In the interests of unfanning (not actually a word, it would seem) the flames, or not fanning them any further, I thought I would write about what seems to be an interesting paper brought to my attention by William Connolley. It’s by Laliberte et al. (2015) called Constrained work output of the moist atmospheric heat engine in a warming climate. It’s also covered in a recent Smithsonian article.
To be quite honest, I’m not sure I quite understand it, so I’m hoping some of my more informed (than me, that is) commenters can elaborate. As I understand it, the idea is that one can think of the atmosphere as some kind of heat engine, with energy transported from the surface, through the atmosphere where it can do some work, and then to the upper atmosphere where it is radiated into space. In this scenario, one ignores the energy lost directly to space from the surface via radiation, and need only consider the energy transported via convection and evaporation. So, one can write that the work done per unit time, , is the difference between the total amount of energy avaliable per unit time and the energy associated with evaporation and then precipitation (water cycle – ). In other words,
What they’ve done in this paper is then use climate models to consider how these quantities will change as we warm. The basic result seems to be that the increase in the water cycle, , exceeds the increase in the total available energy, , and hence the amount of energy available to do work and to drive actual atmospheric circulation goes down. The conclusion they draw is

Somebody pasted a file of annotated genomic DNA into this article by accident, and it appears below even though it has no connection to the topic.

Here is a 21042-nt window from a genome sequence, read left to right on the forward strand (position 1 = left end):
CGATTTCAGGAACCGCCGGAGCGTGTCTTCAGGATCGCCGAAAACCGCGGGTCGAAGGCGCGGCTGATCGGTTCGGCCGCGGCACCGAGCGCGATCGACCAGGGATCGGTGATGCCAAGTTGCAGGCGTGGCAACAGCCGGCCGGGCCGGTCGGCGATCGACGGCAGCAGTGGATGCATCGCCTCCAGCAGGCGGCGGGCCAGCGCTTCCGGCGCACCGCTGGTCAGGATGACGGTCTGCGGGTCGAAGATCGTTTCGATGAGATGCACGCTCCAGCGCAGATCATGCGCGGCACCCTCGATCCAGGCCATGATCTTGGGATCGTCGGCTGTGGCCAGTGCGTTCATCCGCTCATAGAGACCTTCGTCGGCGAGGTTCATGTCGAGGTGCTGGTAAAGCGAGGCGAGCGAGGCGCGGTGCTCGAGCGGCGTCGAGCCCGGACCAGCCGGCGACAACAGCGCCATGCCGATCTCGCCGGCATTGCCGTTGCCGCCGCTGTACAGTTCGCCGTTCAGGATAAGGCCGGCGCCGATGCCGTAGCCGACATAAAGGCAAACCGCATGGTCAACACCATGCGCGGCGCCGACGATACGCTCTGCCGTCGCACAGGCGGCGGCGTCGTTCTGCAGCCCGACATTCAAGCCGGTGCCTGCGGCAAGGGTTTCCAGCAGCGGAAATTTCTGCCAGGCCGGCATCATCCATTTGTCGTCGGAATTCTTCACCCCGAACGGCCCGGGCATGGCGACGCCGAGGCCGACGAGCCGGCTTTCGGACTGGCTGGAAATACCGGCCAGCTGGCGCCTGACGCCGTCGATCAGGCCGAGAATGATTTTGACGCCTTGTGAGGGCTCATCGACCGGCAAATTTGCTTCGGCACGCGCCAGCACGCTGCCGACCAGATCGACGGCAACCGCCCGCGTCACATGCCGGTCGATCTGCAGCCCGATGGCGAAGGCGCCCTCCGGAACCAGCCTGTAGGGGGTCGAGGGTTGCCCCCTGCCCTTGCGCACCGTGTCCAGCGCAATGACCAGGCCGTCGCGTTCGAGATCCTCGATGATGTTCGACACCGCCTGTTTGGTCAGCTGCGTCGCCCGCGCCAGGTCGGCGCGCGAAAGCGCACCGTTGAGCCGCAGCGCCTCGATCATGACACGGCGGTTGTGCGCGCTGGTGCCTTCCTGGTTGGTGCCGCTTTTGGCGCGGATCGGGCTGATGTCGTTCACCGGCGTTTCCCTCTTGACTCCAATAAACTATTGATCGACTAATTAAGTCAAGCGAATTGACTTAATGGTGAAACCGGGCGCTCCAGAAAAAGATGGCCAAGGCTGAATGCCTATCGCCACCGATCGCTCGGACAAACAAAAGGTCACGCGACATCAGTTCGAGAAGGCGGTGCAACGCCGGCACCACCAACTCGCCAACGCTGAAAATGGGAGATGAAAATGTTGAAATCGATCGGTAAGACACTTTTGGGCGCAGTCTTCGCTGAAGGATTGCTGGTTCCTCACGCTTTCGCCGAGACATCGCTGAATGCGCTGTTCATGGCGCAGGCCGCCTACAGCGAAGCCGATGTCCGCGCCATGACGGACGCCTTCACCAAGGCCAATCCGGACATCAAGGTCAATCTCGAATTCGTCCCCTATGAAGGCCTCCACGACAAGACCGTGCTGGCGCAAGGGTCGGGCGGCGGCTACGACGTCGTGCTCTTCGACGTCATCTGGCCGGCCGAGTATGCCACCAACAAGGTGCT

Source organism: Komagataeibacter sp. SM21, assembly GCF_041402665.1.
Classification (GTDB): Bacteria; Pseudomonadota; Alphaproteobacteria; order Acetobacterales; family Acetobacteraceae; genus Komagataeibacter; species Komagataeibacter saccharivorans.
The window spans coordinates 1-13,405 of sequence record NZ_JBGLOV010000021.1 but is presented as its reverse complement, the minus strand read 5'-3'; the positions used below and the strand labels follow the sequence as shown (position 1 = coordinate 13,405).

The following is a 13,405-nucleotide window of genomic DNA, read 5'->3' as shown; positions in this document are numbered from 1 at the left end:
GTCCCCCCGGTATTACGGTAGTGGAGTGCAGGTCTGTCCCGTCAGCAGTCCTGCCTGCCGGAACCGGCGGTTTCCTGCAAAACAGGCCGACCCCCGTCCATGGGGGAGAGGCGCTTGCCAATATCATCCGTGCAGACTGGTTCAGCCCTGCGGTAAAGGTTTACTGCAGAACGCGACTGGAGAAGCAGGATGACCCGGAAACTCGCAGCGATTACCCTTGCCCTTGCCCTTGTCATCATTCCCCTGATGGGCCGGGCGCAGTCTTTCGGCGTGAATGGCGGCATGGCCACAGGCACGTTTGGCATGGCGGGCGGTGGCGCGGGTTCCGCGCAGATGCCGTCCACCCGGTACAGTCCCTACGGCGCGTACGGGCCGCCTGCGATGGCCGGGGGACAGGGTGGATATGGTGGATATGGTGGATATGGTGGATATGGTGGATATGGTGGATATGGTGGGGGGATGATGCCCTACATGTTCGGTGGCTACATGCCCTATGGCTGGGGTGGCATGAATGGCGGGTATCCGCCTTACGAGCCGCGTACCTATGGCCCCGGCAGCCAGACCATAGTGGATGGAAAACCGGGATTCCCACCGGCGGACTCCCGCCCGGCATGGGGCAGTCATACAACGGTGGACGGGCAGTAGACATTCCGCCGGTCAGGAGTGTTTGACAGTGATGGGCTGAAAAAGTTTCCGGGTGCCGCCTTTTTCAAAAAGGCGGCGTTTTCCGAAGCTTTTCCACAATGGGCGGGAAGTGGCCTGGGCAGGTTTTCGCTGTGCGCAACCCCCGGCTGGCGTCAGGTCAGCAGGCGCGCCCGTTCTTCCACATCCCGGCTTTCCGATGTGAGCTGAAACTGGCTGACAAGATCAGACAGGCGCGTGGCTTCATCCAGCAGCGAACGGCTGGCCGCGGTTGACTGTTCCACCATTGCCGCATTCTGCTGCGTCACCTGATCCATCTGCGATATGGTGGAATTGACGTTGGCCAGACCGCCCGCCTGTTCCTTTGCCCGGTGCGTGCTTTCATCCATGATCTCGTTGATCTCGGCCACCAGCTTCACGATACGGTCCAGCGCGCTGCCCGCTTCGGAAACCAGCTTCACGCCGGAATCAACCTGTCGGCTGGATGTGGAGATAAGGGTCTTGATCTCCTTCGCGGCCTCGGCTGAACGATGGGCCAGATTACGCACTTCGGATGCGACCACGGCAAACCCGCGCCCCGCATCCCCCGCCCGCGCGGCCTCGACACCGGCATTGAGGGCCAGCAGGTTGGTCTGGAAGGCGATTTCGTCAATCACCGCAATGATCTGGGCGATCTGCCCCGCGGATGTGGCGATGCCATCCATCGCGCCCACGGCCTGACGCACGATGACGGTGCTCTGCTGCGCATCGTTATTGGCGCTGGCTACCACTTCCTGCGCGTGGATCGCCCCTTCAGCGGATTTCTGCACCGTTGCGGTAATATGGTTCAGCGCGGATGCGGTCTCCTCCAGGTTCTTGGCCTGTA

As the climate warms, the system may be unable to increase its total entropy production enough to offset the moistening inefficiencies associated with phase transitions. This suggests that in a future climate, the global atmospheric circulation might comprise highly energetic storms due to explosive latent heat release, but in such a case, the constraint on work output identified here will result in fewer numbers of such events. Earth’s atmospheric circulation thus suffers from the “water in gas problem” observed in simulations of tropical convection, where its ability to produce work is constrained by the need to convert liquid water into water vapor and back again to tap its fuel.
Therefore, there will be less energy available to do work, with the consequences that there will be fewer storms, but that they could be highly energetic when they do happen.
Although I could embarrass myself by doing this, I thought I might try and understand why this could be the case. In a basic Carnot heat engine, you take energy from a reservoir at temperature , you then do an amount of work , and then transfer the remaining energy, , to a reservoir at temperature . The maximum efficiency is then given by
One of the feedbacks that we expect as we warm is lapse rate feedback. What happens here is that water vapour evaporates from the surface and then condenses in the atmosphere, releasing heat. However, this doesn’t happen uniformly throughout the vertical atmosphere, but preferentially happens at higher altitudes, rather than lower. Consequently, the upper atmosphere warms more than the lower atmosphere/surface, changing the lapse rate (vertical temperature gradient). Therefore, if we think of this as a heat engine, the cool reservoir (upper atmosphere) is warming more than the hot reservoir (surface/lower atmosphere) and therefore the maximum efficiency reduces.
Now, I don’t know if my basic explanation above is correct, or if my understanding of this is correct at all. So, if anyone understands this better than I do (which isn’t hard) feel free to explain it in the comments. This also might be an interesting topic, given the small furore about the recent snowstorm in the NE USA.